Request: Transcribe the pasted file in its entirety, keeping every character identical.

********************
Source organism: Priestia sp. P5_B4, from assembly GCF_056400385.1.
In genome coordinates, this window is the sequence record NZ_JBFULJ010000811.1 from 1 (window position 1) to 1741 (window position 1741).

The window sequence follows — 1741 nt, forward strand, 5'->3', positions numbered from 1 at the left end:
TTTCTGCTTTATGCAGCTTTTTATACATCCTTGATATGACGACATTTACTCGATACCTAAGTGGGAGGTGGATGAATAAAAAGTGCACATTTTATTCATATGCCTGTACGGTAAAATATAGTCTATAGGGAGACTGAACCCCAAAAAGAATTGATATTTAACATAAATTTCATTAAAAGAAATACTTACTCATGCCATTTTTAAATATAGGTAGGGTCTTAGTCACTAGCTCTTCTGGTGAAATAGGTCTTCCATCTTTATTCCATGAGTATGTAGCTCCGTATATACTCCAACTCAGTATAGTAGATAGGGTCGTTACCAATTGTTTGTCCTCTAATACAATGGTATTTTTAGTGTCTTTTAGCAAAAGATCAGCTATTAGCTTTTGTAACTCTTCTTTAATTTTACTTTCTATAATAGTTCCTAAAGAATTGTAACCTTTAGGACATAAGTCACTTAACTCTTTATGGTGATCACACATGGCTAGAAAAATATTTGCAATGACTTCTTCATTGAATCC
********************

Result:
Source organism: Priestia sp. P5_B4, from assembly GCF_056400385.1.
In genome coordinates, this window is the sequence record NZ_JBFULJ010000811.1 from 1 (window position 1) to 1741 (window position 1741).

The window sequence follows — 1741 nt, forward strand, 5'->3', positions numbered from 1 at the left end:
TTTCTGCTTTATGCAGCTTTTTATACATCCTTGATATGACGACATTTACTCGATACCTAAGTGGGAGGTGGATGAATAAAAAGTGCACATTTTATTCATATGCCTGTACGGTAAAATATAGTCTATAGGGAGACTGAACCCCAAAAAGAATTGATATTTAACATAAATTTCATTAAAAGAAATACTTACTCATGCCATTTTTAAATATAGGTAGGGTCTTAGTCACTAGCTCTTCTGGTGAAATAGGTCTTCCATCTTTATTCCATGAGTATGTAGCTCCGTATATACTCCAACTCAGTATAGTAGATAGGGTCGTTACCAATTGTTTGTCCTCTAATACAATGGTATTTTTAGTGTCTTTTAGCAAAAGATCAGCTATTAGCTTTTGTAACTCTTCTTTAATTTTACTTTCTATAATAGTTCCTAAAGAATTGTAACCTTTAGGACATAAGTCACTTAACTCTTTATGGTGATCACACATGGCTAGAAAAATATTTGCAATGACTTCTTCATTGAATCC